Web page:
The Human Faces Tour – Every Story Sacred. This tour is about laughter, grief, and identity in the human striving toward wholeness
About this project
Laughter is Sacred Space: The Human Faces Tour is a unique event of Ted & Co heading out on tour September 1, 2016 for Suicide Prevention Awareness month, and again in May 2017 for Mental Health Awareness month. The backbone of the Tour is the show, Laughter is Sacred Space, written and performed by Ted Swartz, creative director and owner of Ted & Co.
The play walks us through Ted’s relationship with best friend/business partner, Lee Eshleman, who took his own life in 2007. Ted explores the paradox of working with a comedic partner struggling with bipolar disorder, as well as the challenge of writing and performing stories about God while experiencing the absence of God after Lee’s death.
Using multi-media and his twenty years of storytelling experience, Laughter is Sacred Space is honest, funny and vulnerable, and reveals the unique journey of working as a comedic actor under the shadow of a mental illness, offering hope and humor in a way that only Ted can.
During the past four years performing this show, Ted met many people who have suffered a similar loss, or who struggle with psychological or mental disorders themselves. We think their stories are important. This tour is about humanizing the faces and stories of those who struggle, or those who care for someone in the struggle. It is also about addressing the stigma attached to mental disorders, and catalyzing a closing-of- the-gap between empathy and informed engagement in the Church, or other community groups, who want to help but aren’t sure how. Here are the three elements of the Tour:
The Show One of the primary conduits of cultural change is through the arts – creating space for people to tell their story, shape their identity, and explore our shared humanity. Laughter is Sacred Space is such a space – Ted’s vulnerable, humorous, and resonant play about the loss of his best friend and business partner to suicide.
The Collaboration Ted & Co is working with NAMI affiliates, and other local mental health agencies, to share resources, hope, and awareness at each event. We hope to jumpstart a conversation between these agencies and churches, colleges, and other community organizations to equip people to dismantle stigmitization.
The Faces and Stories This tour also creates space for others’ stories. Ted will be touring with professional photographer Steven Stauffer, who will take portraits of people who’d like to share their own journey of struggling with a mental disorder, as well as those who care for loved ones who struggle or have lost a loved one to suicide.
Below are portraits taken by Steven – people who have struggled in the darkness and found their gift on the other side. People who break through stereotype and stigma to vulnerably share their human and sacred story. Also below is Scott’s true story, a sample of what the photo/storytelling part of this project is. Share your story here if you’d like to be part!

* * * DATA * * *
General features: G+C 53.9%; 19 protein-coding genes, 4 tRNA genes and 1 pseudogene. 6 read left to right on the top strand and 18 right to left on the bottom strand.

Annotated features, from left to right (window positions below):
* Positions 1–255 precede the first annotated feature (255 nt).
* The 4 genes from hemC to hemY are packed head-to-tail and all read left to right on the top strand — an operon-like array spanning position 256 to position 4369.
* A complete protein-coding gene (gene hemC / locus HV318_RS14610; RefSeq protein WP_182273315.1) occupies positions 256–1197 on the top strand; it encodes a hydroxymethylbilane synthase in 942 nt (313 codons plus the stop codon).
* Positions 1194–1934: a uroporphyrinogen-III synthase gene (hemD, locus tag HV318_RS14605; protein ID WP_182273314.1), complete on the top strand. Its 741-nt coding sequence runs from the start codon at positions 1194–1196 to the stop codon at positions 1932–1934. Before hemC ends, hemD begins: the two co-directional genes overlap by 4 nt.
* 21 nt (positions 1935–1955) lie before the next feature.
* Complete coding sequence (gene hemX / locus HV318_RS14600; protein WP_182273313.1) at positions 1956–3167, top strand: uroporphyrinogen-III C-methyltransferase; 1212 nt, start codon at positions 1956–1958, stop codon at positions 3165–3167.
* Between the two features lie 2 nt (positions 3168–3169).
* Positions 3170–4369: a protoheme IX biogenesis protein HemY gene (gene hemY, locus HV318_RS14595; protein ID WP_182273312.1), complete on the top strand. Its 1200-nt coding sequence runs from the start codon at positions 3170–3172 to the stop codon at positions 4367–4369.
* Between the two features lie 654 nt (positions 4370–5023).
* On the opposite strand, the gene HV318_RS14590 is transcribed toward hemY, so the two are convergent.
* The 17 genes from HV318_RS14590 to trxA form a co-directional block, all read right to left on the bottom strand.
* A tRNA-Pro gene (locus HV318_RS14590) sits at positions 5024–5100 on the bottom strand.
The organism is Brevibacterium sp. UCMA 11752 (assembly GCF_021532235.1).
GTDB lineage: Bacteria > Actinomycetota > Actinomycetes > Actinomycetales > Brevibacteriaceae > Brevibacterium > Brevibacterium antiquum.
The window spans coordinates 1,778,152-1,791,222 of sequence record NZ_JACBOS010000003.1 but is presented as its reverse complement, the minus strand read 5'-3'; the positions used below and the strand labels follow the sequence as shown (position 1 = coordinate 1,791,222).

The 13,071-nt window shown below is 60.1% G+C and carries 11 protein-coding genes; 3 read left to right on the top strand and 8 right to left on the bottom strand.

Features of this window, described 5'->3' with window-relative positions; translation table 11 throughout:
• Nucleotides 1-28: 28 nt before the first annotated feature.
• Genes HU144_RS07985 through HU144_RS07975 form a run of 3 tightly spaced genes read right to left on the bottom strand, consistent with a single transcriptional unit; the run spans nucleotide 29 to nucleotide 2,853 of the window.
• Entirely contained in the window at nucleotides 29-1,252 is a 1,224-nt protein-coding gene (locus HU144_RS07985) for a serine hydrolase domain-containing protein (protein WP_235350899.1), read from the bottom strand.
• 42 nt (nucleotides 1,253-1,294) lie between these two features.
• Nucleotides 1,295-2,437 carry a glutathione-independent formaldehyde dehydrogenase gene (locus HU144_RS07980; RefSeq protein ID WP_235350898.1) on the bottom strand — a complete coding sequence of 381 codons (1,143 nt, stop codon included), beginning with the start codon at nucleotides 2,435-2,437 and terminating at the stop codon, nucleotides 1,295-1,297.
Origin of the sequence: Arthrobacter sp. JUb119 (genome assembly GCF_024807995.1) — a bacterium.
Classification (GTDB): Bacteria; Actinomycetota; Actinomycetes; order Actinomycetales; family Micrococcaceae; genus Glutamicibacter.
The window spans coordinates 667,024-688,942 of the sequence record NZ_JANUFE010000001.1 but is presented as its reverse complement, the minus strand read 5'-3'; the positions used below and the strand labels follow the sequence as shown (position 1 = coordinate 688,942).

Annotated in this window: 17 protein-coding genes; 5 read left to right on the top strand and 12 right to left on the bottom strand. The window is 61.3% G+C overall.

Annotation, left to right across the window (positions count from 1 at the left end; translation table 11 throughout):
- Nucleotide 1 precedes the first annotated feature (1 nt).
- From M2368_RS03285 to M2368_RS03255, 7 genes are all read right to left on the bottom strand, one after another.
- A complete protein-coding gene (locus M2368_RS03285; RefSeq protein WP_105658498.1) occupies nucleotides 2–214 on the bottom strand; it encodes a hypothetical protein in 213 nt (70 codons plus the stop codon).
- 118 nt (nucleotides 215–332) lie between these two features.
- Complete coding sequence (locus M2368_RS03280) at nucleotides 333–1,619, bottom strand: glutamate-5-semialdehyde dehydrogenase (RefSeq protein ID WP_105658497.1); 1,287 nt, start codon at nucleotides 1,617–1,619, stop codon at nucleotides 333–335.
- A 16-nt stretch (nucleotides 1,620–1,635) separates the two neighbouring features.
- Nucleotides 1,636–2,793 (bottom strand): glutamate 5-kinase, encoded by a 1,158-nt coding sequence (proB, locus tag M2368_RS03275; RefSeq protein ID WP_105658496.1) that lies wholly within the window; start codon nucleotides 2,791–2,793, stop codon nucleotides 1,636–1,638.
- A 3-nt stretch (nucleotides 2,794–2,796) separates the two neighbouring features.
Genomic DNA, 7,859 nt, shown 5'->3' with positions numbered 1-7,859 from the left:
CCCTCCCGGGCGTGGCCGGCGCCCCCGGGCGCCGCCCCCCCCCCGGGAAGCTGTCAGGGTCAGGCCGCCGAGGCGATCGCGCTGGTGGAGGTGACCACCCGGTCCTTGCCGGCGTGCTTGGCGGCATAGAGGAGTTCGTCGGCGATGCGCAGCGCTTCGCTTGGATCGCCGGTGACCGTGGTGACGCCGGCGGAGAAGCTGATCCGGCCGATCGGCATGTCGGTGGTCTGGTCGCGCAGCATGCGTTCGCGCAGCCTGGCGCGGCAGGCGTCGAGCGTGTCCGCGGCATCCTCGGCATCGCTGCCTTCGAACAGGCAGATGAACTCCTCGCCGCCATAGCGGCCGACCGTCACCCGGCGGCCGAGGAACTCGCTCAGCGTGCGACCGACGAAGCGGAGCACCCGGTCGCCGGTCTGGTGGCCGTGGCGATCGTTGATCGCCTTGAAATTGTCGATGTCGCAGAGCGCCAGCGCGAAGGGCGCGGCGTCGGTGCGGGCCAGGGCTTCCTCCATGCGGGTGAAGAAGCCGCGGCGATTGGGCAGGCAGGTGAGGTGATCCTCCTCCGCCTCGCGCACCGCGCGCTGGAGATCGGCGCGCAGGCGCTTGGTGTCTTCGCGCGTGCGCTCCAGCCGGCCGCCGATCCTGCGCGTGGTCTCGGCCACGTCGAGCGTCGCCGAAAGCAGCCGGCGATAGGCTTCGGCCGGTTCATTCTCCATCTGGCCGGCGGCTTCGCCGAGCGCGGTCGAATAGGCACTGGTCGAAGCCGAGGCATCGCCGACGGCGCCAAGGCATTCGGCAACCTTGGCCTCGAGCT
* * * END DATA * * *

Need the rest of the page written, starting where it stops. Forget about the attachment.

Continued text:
If you’d like to book an event on our May 2017 tour for Mental Health Awareness month, visit our booking inquiry page here.
I have been impacted by suicidal thoughts and self-destructive behaviors at key stress points in my life. I have mostly understood my life story as a process of recovery. I was misdiagnosed, over-medicated, and poorly counseled for 15 years. I was hospitalized for suicidal thoughts, anxiety, and depression a week after my 30th birthday. In the hospital, I learned the stories I had been telling myself were not true: I was not sick. I was not a series of mental illnesses. I am a person who needs structure, accountability, and meaningful relationships to stay sane through the ups and downs of living. I continue to benefit from grounded counsel, which is re-shaping my identity. I also gain spiritual insight and support through a 12 Step Program. I am learning that naming my feelings is part of my healing journey. Because I grew up with mental illness within my family, and also struggled to maintain mental health, I have a unique ability to relate to people who either experience or love someone with mental illness. What I have learned, is the only way through the pain is to feel it, name it, and sit with another person who understands it. I am deeply grateful for what Ted is doing with this tour, and I hope many people come to know themselves through its message in a new way.
Risks and challenges
It’s expensive! And all efforts toward changing the world have a cost. Emotional, physical and financial. That’s why we believe in collaboration.
The emotional cost is helped by collaborating with mental health experts, those who understand and have empathy for mental disorders. We need them, and they need you to help make the world a better place with knowledgable empathy.
The physical cost of being on tour for Ted can be wearing and tiring, so he needs to collaborate with a crew on board to help drive, do tech stuff, set-up, sell merch, and keep up with social media.
The financial cost – that’s where you come in! We want to collaborate with you to help finance this tour to reduce the cost to churches and organizations who otherwise couldn’t afford to book the show. It also helps us to bring our amazing photographer, Steven, to capture the photos and stories so central to this Tour.
Have a question? If the info above doesn’t help, you can ask the project creator directly.